Baby Boomers fondly will recall famous four-legged celebrities of our youth, like “Nipper,” the dog with one ear cocked to better hear “His Master’s Voice” on the old-fashioned phonograph, who became the mascot of audio and TV maker RCA. Or what about good ol’ “Petey,” with the distinctive “black eye,” who was best friend to Spanky and “The Little Rascals”?

They were adorable, friendly canines that fairly could be called “America’s dogs,” as Liz Peterson puts it.

Those Staffordshire Terriers are better known to most of us as pit bulls. They are banned in towns, like Denver, that have laws against owning a certain type of dog based on what it looks like rather than on any undesirable behavior it has exhibited.

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Liz Peterson points out that pit bulls are wrongly “persecuted” as an innately mean or evil dog, which she says is not true, adding that the unfair reputation attached to them is the fault of abusive owners who breed them to fight as a sadistic sport. “Pit bull” is in fact a nickname, not a proper name like Schnauzer or German Shepherd. The actual breed is American Staffordshire Terrier.

When it comes to animal rights, Liz Peterson is the go-to expert in our area. “I can tell you about virtually every animal issue in the world,” she says proudly.

The Cortlandt Manor resident is founder and president of Dancing for Animals, which she describes as “a fundraising vehicle that gives grants to animal-loving organizations, educates people about animal welfare issues and inspires them to get involved.” Her knowledge extends to all kinds of animals, but Dancing for Animals concerns itself strictly with domestic animals.

Ms. Peterson takes a decidedly holistic view of the relationship between homo sapiens and non-homo sapiens: “I don’t believe as a human that I am superior to other species,” she says. “To treat them lesser because they are different speaks to the way humans treat other humans who are different. A large percent of human advancements are inspired by the skills of other species. We wouldn’t have airplanes without birds or sonar without whales or bats.”

The founder of Dancing for Animals is a professional dancer and dance instructor who raises money for her not-for-profit organization through dance-related activities. She uses some of the funds for her charity’s operating expenses, but disburses a lot of the monies to animal rights groups in the form of grants that average $250-$500. The money typically is used “to alleviate medical and food costs for the rescued animals,” explains Ms. Peterson.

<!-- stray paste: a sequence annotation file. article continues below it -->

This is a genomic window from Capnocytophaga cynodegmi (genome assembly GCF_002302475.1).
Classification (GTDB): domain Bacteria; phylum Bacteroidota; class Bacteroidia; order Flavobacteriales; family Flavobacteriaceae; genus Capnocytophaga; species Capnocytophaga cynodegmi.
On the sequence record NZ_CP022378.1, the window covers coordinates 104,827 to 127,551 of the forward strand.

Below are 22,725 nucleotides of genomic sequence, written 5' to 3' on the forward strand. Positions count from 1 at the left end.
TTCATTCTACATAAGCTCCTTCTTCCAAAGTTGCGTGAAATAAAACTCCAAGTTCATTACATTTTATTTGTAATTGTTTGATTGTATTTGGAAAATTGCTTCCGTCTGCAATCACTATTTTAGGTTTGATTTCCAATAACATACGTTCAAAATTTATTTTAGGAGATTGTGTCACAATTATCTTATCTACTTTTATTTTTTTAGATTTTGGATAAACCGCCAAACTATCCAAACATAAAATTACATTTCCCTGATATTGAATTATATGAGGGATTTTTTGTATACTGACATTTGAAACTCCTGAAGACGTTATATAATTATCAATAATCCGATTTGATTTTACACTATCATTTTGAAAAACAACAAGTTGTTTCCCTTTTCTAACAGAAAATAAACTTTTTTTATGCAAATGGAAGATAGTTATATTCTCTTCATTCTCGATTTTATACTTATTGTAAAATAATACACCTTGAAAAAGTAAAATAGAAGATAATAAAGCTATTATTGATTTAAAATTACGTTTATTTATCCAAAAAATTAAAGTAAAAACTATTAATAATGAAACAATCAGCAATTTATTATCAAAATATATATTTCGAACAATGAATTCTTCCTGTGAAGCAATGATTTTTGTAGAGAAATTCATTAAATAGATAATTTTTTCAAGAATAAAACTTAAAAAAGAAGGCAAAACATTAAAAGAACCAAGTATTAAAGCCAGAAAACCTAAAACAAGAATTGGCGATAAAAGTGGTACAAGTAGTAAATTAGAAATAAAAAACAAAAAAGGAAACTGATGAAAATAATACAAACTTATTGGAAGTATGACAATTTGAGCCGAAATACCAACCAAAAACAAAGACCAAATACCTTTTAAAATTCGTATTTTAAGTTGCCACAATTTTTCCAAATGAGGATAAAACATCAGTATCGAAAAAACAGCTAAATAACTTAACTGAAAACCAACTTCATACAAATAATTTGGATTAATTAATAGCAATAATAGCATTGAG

A significant initiative Liz is particularly passionate about is the best practice of “Trap-Neuter-Return”—or TNR—for community cats. She describes it as a “humane way to stem the population of cats and take care of feral or community cats.”

A cat owner who decides to get rid of the pet callously may decide to abandon it outdoors, called “dumping.” The animals form colonies and breed.

With TNR, a mark is put on their ears (“ear-tipping”) to indicate they are not able to breed and are okay to leave in the colony. In some cases, animal control agencies (as in New York City) try to return ear-tipped cats to documented, managed colonies, says Ms. Peterson, but most city shelters in the U.S. do not have TNR programs yet in place. A high-percentage of community cats are feral and unadoptable because they are not socialized. Taking them to a shelter, she says, typically is a “death sentence.”

Liz says TNR stops breeding, prevents disease and curbs “nuisance behavior” by cats, such as fighting and spraying. It also saves municipalities money, because it is more cost-efficient than the outright killing of cats. She says that towns with TNR policies have lower euthanasia rates, adding, “It costs less to do the humane thing.”

Liz Peterson is constantly looking for ways to broaden her work and support system. “I’m hoping my organization will grow and I’ll be able to give out larger grants in the future. It’s one day at a time, but the grassroots organizations to which I give grants, small as they may be, it really does help.”

Dancing for Animals is registered as a 501(c)(3) charity with the Internal Revenue Service, which makes it tax-exempt. To be eligible for one of its grants, Liz Petersen requires that her beneficiaries also be certified by the IRS as 501(c)(3), which helps validate that the money she donates is being used as intended.

She is available to advise families, individuals and community groups about sponsoring fundraisers from which at least a portion of the proceeds are donated to Dancing for Animals or another 501(c)(3) charity with a comparable mission and credentials.

For more information, contact Liz Peterson,;

Bruce Apar is Chief Content Officer of Google Partner Agency, Pinpoint Marketing & Design, as well as an actor and a regular contributor to several periodicals. Follow him as Bruce the Blog on social media. Reach him at or 914-275-6887.